6:9, the apostle sees under the altar the souls of them that were slain
for the word of God and for the testimony which they held; and those
souls are bidden to rest yet for a little season
"until their fellow-servants also and
their brethren, who should be killed even as they were, should have
fulfilled their course" (Rev 6:11-note).
The meaning is that there is not yet
to be an end of suffering for Christ's sake; persecution may continue to
be as severe as ever. Compare Rev 20:4-note
saw the souls of them that had been beheaded for the testimony of Jesus,
and for the word of God, and such as worshipped not the beast,"
persecution had raged against all classes indiscriminately, and Roman
citizens who were true to Christ had suffered unto death. It is to these
that reference is made in the words "had been beheaded," decapitation
being reserved as the most honorable form of execution, for Roman
citizens only. So terrible does the persecution of Christians by the
imperial authorities become, that Rome is
"drunken with the blood of the
saints, and with the blood of the martyrs of Jesus" (Rev 17:6; 16:6; see
also Rev 18:24; 19:2).
Paul's martyrdom is implied in 2 Timothy, throughout the whole epistle,
and especially in 2Ti 4:6,7,8-note. The martyrdom of Peter is also implied in Jn
21:18,19, and in 2Pe 1:14. The abiding. impression made by these times
of persecution upon the mind of the apostle John is also seen in the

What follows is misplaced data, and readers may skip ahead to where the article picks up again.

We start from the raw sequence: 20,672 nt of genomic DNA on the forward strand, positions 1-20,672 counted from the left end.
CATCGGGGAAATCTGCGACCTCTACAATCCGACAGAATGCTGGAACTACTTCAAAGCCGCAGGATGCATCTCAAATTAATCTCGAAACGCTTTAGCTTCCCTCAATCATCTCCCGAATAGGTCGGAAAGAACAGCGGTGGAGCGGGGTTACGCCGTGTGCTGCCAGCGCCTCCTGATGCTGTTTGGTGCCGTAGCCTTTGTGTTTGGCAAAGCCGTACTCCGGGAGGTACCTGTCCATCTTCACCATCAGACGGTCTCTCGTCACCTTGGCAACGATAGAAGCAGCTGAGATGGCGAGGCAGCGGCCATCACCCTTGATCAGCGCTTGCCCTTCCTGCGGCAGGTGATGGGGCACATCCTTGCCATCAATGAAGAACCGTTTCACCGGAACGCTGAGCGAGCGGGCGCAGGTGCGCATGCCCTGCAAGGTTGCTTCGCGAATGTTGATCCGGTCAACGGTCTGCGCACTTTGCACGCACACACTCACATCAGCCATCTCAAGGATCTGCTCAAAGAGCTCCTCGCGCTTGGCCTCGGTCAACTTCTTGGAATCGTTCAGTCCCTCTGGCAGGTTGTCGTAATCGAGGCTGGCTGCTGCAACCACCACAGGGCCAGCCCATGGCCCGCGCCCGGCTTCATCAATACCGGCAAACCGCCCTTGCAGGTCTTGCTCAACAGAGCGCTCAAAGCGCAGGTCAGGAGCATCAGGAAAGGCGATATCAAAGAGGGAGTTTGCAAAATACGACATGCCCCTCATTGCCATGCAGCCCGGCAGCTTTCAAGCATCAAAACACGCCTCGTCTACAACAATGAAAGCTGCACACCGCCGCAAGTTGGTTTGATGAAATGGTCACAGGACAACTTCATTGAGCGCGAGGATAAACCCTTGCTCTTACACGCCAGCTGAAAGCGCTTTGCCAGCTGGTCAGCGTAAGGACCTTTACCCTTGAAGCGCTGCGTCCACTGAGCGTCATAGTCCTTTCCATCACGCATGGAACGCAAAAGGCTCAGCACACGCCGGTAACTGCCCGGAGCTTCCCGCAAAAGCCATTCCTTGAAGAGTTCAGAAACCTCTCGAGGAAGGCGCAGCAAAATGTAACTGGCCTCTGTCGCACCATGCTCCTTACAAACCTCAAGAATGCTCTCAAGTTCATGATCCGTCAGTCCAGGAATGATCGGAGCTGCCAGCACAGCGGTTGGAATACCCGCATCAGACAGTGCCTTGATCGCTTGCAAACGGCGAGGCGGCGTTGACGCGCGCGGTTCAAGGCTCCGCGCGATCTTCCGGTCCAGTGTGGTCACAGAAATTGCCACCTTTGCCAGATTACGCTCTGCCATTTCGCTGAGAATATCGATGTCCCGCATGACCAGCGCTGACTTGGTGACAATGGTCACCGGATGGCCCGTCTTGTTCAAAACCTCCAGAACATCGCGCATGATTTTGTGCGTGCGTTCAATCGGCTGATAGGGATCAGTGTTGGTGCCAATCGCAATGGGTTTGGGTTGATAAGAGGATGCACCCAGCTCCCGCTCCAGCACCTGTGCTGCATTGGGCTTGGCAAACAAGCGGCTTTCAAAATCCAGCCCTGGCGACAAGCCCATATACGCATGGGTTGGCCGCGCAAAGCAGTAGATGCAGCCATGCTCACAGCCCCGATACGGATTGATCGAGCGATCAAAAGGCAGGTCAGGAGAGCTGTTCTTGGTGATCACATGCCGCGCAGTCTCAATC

defiance of the world found throughout his First Epistle (1Jn 2:17;
5:19), and in the rejoicing over the fall of Babylon, the great
persecuting power, as that fall is described in such passages as Rev
14:8; 15:2,3; 17:14; 18:24.
Following immediately upon the close of the New Testament, there is
another remarkable witness to the continuance of the Roman persecution
against the Christian church. This is Pliny, proconsul of Bithynia.
15. Testimony of Pliny, 112
In 111 or 112 AD, he writes to the emperor Trajan a letter in which he
describes the growth of the Christian faith. He goes on to say that
"many of all ages and of all ranks and even of both sexes are being
called into danger, and will continue to be so. In fact the contagion of
this superstition is not confined to the cities only, but has spread to
the villages and country districts." He proceeds to narrate how the
heathen temples had been deserted and the religious rites had been
abandoned for so long a time: even the sacrificial food--that is, the
flesh of the sacrificial victims--could scarcely find a purchaser.
But Pliny had endeavored to stem the tide of the advancing Christian
faith, and he tells the emperor how he had succeeded in bringing back to
the heathen worship many professing Christians. That is to say, he had
used persecuting measures, and had succeeded in forcing some of the
Christians to abandon their faith. He tells the methods he had used.
"The method I have observed toward those who have been brought before me
as Christians is this. I asked them whether they were Christians. If
they admitted it, I repeated the question a second and a third time, and
threatened them with punishment. If they persisted I ordered them to be
punished. For I did not doubt, whatever the nature of that which they
confessed might be, that a contumacious and inflexible obstinacy ought
to be punished. There were others also, possessed with the same
infatuation, whom, because they were Roman citizens, I ordered to be
sent to Rome. But this crime spreading, as is usually the case, while it
was actually under legal prosecution, several cases occurred. An
anonymous information was laid before me, containing the names of many
persons. Those who denied that they were Christians, or that they had
ever been so, repeated after me an invocation of the gods, and offered
prayer, with wine and incense, to your statue, which I had ordered to be
brought in for this very purpose, along with the statues of the gods,
and they even reviled the name of Christ; whereas there is no forcing,